Vernon County, Wisconsin
I create an occasion for my grandmother. I don’t call it anything, but it’s an occasion nonetheless. For the occasion we travel in her car to the park she shared with me when I was small, a little piece of valley we call the ice cave. For the occasion she chooses her blue flannel and a white fleece hat with flaps that would shield her eyes from the sun, except it’s misting. I wear one of her old coats, a black jacket with Mayan floral weave on the chest, a jacket I haven’t seen in decades. One of the effects of Grandma’s dementia: all of her coats are equally unknown to her now—one is not younger or older, one is not her good coat, none remind her of that fight she had with her son or her husband’s beer drunk resentment. Her husband is the reason for our occasion. Because he is not here. He is in a nursing home she cannot enter due to a highly contagious and sometimes deadly virus she calls the Corawhatever. He is stranded—cramped room, Fall Risk band on wrist—and she should be able to get to him, should be able to help. It’s all she can think about. And so, we go to the ice cave. Do you know how to get there? she asks. I think I do. I drive her car. I tell her at the top of a ridge that feels like my entire childhood, I used to be afraid of this hill. It’s still pretty scary, she says. At the bottom, the bridge is wider than it used to be, but it still bumps us, and in the valley, we pass the schoolhouse where, for a few years, my sister and I lived with our dad, putting scratch-and-sniff stickers on tooth-brushing charts. They painted it red, I say. Sure enough. Pine trees grown up on the hill where we used to sled, the last bend in the road, and we’re there. Small gravel lot by the sagging faces of sandstone and rushing creek. I don’t know if Grandma can make the mile-long trek, but I tell myself it doesn’t hurt to try. We go slow, notice the shape of the land without ferns and foliage for cover. I bend down and touch the lace of white fungi on a rain-soaked log. The warm days have brought the cranes back and melted all snow from the hollows, but ice in the cave is still possible. We won’t know until the end, until we’ve crested the hill obscuring the mouth. Is this it? Grandma asks. I can tell she’s tired, but I say, No, it’s a little bit further. I speed up on the last incline of rust-colored pine needles. White. Ice! I say.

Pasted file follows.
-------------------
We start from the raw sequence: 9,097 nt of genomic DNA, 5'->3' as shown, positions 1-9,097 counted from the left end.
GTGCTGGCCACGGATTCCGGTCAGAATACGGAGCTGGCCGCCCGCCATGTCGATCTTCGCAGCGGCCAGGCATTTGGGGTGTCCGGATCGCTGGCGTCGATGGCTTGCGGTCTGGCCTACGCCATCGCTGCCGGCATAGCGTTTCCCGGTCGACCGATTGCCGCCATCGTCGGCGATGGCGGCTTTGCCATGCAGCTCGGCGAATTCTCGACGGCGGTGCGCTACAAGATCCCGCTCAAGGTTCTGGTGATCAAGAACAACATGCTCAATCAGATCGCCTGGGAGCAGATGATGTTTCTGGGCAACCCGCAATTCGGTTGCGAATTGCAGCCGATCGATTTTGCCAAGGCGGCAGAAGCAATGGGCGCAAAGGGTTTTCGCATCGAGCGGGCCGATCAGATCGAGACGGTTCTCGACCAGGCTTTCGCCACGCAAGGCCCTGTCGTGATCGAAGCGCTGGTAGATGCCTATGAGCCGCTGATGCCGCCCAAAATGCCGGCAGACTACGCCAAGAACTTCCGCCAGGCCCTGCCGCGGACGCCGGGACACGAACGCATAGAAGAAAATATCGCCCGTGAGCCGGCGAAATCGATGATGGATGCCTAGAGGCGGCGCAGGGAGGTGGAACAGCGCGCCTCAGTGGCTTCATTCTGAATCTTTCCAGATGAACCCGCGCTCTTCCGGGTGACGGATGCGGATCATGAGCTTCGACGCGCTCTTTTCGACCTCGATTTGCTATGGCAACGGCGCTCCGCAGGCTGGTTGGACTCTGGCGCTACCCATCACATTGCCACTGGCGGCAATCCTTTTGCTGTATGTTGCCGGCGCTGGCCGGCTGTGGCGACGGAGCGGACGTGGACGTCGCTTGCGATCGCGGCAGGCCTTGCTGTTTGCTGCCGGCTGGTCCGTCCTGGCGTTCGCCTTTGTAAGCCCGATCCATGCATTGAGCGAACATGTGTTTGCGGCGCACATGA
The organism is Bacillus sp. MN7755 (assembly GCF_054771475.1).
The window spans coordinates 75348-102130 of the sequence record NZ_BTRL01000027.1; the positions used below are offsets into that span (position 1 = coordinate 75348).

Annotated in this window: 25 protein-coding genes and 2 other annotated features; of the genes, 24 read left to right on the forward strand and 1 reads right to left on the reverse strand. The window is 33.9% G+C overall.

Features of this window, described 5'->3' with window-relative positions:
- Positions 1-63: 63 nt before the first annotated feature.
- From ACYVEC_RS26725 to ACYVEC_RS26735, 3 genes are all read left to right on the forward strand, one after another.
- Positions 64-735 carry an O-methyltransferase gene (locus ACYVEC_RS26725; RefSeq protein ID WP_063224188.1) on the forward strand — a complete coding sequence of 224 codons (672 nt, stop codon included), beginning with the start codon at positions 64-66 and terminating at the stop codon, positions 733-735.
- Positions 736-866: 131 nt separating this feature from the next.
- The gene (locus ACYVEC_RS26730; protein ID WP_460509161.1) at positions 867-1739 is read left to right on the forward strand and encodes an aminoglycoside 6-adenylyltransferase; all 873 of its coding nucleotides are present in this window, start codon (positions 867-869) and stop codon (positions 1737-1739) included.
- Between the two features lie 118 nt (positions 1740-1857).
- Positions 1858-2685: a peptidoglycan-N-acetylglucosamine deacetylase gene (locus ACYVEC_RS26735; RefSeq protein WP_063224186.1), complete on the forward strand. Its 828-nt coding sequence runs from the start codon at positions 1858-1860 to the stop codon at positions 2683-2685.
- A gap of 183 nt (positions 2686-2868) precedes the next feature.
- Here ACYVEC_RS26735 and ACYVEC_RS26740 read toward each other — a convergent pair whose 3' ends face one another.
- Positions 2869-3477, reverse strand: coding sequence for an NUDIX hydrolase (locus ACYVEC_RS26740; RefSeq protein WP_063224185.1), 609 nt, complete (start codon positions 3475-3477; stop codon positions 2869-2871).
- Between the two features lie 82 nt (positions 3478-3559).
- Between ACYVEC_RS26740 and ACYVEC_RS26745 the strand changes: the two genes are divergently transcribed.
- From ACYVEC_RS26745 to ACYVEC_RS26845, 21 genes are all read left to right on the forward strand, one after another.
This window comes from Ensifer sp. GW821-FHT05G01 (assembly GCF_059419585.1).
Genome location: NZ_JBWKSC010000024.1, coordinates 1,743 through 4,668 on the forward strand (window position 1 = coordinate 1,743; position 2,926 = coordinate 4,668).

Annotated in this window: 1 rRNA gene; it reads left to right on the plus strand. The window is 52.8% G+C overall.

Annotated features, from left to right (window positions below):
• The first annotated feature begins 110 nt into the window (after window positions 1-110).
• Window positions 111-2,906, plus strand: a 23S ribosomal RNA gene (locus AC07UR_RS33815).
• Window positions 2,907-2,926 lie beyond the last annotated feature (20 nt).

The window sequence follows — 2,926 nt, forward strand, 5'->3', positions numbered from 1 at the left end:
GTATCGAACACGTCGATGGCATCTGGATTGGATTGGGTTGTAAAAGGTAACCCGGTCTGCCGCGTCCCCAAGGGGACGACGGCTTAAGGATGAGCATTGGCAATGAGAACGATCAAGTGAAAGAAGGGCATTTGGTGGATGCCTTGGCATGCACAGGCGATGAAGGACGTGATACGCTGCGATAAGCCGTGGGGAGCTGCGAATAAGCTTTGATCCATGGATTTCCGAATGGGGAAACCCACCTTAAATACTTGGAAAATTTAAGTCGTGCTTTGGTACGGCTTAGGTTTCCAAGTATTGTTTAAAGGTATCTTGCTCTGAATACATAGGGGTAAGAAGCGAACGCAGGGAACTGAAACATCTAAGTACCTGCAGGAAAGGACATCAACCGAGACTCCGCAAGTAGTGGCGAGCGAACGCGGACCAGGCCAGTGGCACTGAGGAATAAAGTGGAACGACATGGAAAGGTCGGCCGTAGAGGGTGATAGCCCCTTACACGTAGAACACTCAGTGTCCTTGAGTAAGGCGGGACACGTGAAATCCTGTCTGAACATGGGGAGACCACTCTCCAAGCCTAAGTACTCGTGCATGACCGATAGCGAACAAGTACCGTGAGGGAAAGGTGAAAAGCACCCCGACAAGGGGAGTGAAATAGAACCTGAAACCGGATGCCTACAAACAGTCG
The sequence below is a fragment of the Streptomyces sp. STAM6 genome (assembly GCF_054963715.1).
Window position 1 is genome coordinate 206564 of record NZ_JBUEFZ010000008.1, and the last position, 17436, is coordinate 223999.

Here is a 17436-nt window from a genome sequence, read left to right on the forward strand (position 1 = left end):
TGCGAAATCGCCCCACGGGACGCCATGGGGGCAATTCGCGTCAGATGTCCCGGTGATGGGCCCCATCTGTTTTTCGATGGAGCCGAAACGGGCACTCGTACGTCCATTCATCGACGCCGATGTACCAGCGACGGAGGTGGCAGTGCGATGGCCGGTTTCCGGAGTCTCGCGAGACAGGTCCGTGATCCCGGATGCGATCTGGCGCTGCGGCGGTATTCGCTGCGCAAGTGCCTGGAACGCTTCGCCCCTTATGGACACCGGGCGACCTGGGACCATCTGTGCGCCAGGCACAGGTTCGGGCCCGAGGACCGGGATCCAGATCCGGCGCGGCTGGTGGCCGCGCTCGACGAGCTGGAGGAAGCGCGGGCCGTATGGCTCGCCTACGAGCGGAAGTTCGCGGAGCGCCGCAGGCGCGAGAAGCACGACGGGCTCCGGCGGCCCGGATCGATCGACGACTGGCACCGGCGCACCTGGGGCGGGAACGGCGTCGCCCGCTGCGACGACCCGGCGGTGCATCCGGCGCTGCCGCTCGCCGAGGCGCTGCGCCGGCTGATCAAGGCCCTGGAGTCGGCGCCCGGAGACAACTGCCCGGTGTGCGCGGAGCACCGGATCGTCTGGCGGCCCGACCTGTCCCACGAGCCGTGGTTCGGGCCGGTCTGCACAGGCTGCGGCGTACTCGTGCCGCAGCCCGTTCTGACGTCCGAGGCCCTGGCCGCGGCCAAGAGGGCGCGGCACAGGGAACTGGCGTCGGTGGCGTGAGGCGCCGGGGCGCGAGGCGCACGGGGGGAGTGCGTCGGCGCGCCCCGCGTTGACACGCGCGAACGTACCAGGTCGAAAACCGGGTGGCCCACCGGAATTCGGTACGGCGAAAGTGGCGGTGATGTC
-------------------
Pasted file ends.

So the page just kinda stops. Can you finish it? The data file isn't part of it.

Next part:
Grandma lifts her, head. Huh, she says, and I make sure to look at her face, the slight part of her lips, her steady blue eyes, and cheekbones draped with blotchy skin. Only the stalactite remains, a giant tooth baring out of the leaf molt, and onto it spring water falling like rain from the ledge. Grandma sits on the bench, and I tell her, I have to go down. A few running steps, an oak leaf stamped to the ice and the smell that reminds me of trilobites caught in the rock. I stretch my hand out, cup it to catch the water.
Aurora Shimshak grew up in several rural communities and small cities in Wisconsin. Her poems and essays appear in Spillway, The Greensboro Review, and The Southampton Review, among others.